Turnips, London

Turnips, London
photo provided

Is this what the restaurant of the future looks like?

The Turnips restaurant at Borough Market in London is an offshoot of a market stall. Falstaff spoke to chef Tomas Lidakevicius and director Charlie Foster.

At Borough Market in London, there is a restaurant that was created after an unusual idea, and in the course of a unique collaboration: Turnips is, so to speak, the offspring of a greengrocer at the market, also called Turnips, and is one of the best known there. When health workers needed meals during the Covid lockdown, Turnips director Charlie Foster put together packages for them with the help of some chefs; one of these chefs was Tomas Lidakevicius, a Lithuanian who had already made a name for himself in the English capital.

And then the two of them came up with the idea of simply founding a restaurant that uses exactly these fresh ingredients from the greengrocer, at a time that freshness, origin, regionality and seasonality are becoming increasingly important. Transparency towards the guests is also important, their clientele wanting to see how their food is prepared. All this is possible at Turnips, and today the restaurant is one of the best-known in London.

In conversation with Falstaff, Charlie and Tomas explain what matters to them. “For us, it was simply a captivating idea to make the best out of world-class products. We want to show what top chefs can create with those products,” said Charlie. “Working with Tomas was simply the best thing that could have happened. Normally, we can only tell our customers what they can get from the products in their kitchen. Now we can show them ourselves.”

“The special and particularly challenging thing is working with the seasons, for example, asparagus in May,” explained Tomas. “In this respect, there has also been a change in thinking among guests, who accept this seasonality and sometimes even expect it. A restaurant like Turnips shows how it can be done.”

The highest quality is the priority for both of them. “In France, this is already a matter of course; everyone there only thinks about quality,” added Tomas. “In England this is not always the case everywhere, but attitudes are changing – in kitchens at home, when buying products, and in restaurants.”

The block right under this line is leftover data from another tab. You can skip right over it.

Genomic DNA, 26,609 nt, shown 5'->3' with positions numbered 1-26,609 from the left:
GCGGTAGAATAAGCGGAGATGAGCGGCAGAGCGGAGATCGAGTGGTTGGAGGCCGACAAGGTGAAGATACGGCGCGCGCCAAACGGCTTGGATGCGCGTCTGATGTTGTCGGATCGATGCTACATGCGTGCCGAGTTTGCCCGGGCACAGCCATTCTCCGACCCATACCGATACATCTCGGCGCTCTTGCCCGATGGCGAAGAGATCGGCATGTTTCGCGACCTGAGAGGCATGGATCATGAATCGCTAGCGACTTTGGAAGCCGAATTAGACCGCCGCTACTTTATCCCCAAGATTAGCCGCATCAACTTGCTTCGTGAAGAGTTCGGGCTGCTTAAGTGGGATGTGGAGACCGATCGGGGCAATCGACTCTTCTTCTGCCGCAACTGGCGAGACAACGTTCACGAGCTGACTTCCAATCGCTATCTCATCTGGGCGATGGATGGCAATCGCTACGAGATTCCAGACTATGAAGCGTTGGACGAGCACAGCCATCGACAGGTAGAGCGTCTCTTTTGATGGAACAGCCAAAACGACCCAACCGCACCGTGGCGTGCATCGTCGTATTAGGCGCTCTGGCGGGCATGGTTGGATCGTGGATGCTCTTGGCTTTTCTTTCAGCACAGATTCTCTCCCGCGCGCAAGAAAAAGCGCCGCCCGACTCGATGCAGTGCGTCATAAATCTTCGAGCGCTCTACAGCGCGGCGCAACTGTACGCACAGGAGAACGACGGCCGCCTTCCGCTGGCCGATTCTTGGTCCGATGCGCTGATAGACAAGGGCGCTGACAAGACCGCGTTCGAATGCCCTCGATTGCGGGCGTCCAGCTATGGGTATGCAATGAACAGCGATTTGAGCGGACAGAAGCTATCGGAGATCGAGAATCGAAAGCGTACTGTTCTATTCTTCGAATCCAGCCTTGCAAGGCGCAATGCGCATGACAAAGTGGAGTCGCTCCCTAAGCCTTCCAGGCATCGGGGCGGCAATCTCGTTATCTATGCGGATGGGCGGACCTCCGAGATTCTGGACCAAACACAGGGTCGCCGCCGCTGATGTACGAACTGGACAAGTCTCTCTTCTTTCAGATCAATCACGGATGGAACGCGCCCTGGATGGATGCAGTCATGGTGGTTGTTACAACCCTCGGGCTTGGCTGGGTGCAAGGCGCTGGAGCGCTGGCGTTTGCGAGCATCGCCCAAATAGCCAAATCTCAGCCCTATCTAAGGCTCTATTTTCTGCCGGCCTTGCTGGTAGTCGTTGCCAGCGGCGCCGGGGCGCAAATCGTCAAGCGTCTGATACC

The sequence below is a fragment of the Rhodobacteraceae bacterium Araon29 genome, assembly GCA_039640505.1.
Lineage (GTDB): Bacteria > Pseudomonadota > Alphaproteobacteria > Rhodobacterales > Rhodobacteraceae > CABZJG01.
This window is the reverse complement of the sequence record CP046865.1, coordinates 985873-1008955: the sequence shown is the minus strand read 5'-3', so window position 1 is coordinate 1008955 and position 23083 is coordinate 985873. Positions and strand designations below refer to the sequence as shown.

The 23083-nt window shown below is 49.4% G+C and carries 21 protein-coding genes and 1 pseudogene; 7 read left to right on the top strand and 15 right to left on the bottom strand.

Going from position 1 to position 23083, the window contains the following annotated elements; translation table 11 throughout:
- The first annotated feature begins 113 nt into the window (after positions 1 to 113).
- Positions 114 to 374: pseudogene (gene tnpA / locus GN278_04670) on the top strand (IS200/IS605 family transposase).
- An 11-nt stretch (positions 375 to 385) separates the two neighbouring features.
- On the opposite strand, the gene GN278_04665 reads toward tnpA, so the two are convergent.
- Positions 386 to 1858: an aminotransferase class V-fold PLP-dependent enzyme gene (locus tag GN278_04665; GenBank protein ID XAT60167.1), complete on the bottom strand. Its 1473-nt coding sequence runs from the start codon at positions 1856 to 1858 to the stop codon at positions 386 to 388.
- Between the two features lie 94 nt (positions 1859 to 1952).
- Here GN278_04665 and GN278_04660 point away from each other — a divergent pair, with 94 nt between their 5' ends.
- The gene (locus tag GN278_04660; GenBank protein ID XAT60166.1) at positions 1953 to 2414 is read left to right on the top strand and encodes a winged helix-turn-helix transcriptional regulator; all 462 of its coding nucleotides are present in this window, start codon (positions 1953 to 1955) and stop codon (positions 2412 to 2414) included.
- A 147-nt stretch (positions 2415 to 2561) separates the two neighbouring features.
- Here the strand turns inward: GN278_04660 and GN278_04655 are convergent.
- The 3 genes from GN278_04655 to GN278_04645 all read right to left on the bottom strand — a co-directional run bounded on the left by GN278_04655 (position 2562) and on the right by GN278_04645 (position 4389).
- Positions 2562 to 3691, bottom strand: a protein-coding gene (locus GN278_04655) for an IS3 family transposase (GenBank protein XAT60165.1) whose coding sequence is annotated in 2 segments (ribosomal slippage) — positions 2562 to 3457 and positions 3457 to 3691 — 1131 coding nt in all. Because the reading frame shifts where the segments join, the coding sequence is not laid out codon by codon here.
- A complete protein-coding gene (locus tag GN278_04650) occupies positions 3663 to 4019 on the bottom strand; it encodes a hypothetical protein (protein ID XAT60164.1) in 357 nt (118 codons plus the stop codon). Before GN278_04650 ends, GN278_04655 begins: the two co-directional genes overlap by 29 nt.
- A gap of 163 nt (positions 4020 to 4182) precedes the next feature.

In practice, dealing with excellent, fresh products also brings many challenges, as Tomas explained: “I can’t plan long in advance; I always have to keep flexibility.” He can only rave about the cooperation with Turnips – meaning the greengrocer. “Usually, as a chef, you never know exactly what the products you order and need for the dishes will look like. Here it's completely different: we are on-site and know everything exactly.”

“Tom is the best when it comes to creating excellent dishes from available ingredients,” added Charlie. “Usually, chefs would think differently: about the dish and its ingredients. Here it's the other way around. Working with Tom is just a dream.” The fight against waste is also an issue at Turnips – meaning the restaurant – with products used that don't look so good and would therefore fail with buyers at the market or with some chefs. “It’s not about looks; it’s about quality,” Charlie stressed. He says the aim is always to use as much as possible, even if 100 per cent is not (yet) possible.

Turnips is the talk of the town, even though the competition in London is fierce. “The attitude that fine dining is not necessarily about the stiff procedure and posturing is also catching on now,” added Tomas. “Turnips has always emphasised a casual, relaxed approach to the subject, which goes well with the guests.”

Doesn’t it make sense to open a second restaurant? “That could happen, but not right away. Now let’s see if we can use this restaurant to give the people of London that positive feeling that is so important to us,” said Charlie.

Robert Prazak
Robert Prazak
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